“I was re­al­is­ing how empty my life was. I had noth­ing go­ing on out­side of work and had a hard time mak­ing and main­tain­ing con­tact with any­body. I had bro­ken up with my girl­friend a while back. I was very sad about that.”

Pas­cal moved back to San Fran­cisco to be with his girl­friend. He ac­cepted a po­si­tion at a com­pany called Leapfrog as a lead an­i­ma­tor, but he spent most of his time man­ag­ing oth­ers. So he de­cided to come into work a lit­tle ear­lier each morn­ing and draw. The French­man now has over 4,000 of these daily draw­ings.

“I start with a colour,” he says, “and work with it. Some­times I draw a char­ac­ter or an en­vi­ron­ment and see what hap­pens. In al­most all cases, though, I have an idea of the emo­tion.”

His Sketch of the Day se­ries led to some big free­lance jobs. DreamWorks asked Pas­cal to do devel­op­ment work on a fea­ture film. “I ac­tu­ally got fired, be­cause when we got to pro­duc­tion work – that’s the part where you stop do­ing con­cep­tual work and you have to start ren­der­ing the el­e­ments as they will ap­pear in the movie – they re­alised I didn’t know how to do that.”


DreamWorks put Pas­cal on another movie, Mr. Pe­abody & Sher­man. He’s also worked on projects for Dis­ney, Para­mount, the Car­toon Net­work, and many more. He cre­ates cov­ers for books and comics, does ed­i­to­rial il­lus­tra­tions, and works on video games and com­mer­cials.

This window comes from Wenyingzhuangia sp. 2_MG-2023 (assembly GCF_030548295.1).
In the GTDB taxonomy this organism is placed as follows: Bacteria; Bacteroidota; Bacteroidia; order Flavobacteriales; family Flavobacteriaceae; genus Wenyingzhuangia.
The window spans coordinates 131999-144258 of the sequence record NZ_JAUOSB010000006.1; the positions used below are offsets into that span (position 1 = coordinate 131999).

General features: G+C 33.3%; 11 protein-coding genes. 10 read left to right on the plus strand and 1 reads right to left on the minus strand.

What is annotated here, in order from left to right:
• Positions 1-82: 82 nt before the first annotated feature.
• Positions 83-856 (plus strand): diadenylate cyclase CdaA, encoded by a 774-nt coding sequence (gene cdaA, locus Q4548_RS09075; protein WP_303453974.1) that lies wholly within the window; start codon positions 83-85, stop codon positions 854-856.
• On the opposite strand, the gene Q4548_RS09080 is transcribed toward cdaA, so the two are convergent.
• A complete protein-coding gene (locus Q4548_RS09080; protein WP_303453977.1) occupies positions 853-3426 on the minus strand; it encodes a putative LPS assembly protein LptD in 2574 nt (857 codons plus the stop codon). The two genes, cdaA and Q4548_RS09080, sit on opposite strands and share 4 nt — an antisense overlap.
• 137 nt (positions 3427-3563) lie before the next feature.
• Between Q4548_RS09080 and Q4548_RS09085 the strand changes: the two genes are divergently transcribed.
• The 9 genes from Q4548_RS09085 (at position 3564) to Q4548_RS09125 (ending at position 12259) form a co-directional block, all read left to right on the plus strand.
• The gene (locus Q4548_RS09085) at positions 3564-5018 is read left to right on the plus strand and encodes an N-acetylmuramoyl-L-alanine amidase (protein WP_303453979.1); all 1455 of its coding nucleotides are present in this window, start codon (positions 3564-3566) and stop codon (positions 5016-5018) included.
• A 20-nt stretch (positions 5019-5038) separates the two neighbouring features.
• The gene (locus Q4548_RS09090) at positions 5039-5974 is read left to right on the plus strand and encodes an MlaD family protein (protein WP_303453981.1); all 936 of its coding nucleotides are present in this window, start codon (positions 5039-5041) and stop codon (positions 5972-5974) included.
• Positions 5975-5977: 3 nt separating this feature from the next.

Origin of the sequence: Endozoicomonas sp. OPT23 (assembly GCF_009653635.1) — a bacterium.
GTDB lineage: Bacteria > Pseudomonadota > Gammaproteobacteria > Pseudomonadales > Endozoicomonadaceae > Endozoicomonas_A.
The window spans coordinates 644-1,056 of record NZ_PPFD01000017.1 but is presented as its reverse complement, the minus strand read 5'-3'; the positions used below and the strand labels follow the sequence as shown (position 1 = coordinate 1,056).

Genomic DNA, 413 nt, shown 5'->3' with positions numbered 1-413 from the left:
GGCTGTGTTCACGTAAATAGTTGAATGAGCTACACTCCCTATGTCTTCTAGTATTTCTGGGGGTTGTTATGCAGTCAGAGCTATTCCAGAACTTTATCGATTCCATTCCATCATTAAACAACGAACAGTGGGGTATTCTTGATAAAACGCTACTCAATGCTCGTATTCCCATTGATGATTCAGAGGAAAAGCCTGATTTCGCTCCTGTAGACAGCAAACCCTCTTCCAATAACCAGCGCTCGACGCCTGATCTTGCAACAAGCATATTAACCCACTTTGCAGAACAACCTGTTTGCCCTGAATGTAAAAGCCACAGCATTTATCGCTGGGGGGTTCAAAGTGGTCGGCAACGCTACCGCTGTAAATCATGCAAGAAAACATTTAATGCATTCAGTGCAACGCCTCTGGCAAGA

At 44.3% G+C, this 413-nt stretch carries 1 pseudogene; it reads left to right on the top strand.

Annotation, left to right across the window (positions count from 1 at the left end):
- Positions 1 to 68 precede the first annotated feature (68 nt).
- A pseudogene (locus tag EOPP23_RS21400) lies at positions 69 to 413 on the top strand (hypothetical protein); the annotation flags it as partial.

Pas­cal de­scribes work­ing in these var­i­ous fields as sim­i­lar to speak­ing

I try to keep a spon­tane­ity of mo­tion – a flow and rhythm

dif­fer­ent lan­guages. They each re­quire a dif­fer­ent part of his brain. “In an­i­ma­tion I don’t care too much about the qual­ity of the draw­ing, be­cause all I’m do­ing is match­ing it to the ap­proved de­sign, which is usu­ally a sim­pli­fied de­sign.

“I can’t lis­ten to mu­sic or talk to any­body, be­cause my whole brain is fo­cused on get­ting ev­ery­thing to work to­gether. I’m also mov­ing pretty fast be­cause I try to keep a spon­tane­ity of mo­tion – a flow and rhythm.”


Pas­cal de­scribes his style as “loose and pretty util­i­tar­ian.” He wants the au­di­ence to un­der­stand in a split sec­ond ex­actly what’s hap­pen­ing in the im­age. So he makes each vis­ual el­e­ment as clear as pos­si­ble. The same goes for the over­all mes­sage – the au­di­ence shouldn’t have to work any­thing out. He uses light to set the mood, some­thing that’s be­com­ing an in­creas­ingly im­por­tant part of his work. And he ed­its ruth­lessly. No

chills “I was play­ing around with build­ings in this one – how to sug­gest build­ings with­out show­ing build­ings. Build­ings fea­ture a lot in my work.”

WHEN THE SNOW FALLS “I love do­ing fa­cades; I love peo­ple watch­ing. I do a lot of these types of images and I’m al­ways try­ing to fig­ure out what other peo­ple’s lives are like.”

“At the be­gin­ning of my Sketch of the Day se­ries, there was a pe­riod when I was draw­ing an­i­mals do­ing funny things. I still like do­ing some for my kids now and again.” A LI TTLE CL EANING, A LI TTLE DANCI NG, A LOT OF LOVE “I’ve done 4,000 Sketch of...

MEET ME AT FIVE? “This im­age was orig­i­nally cre­ated for a work­shop for Imag­ineFX! But af­ter­wards I did this ver­sion, which is slightly dif­fer­ent.”

“Ev­ery day in the af­ter­noon we’d go with the kids to the park next to our house. They were still small enough that I could bal­ance them all on the see-saw. I loved those days.” THE GOOD KIND OF HEAVY

TA­HOE “When I drew this im­age, my fam­ily and I had just come back from ski­ing in Ta­hoe, the largest alpine lake in North Amer­ica.”

“This im­age was in­spired by my time liv­ing in Kansas City, Mis­souri. I stayed there with my brother Sean, who built me my first com­puter.” BLUE­GRASS AND FIREFLI ES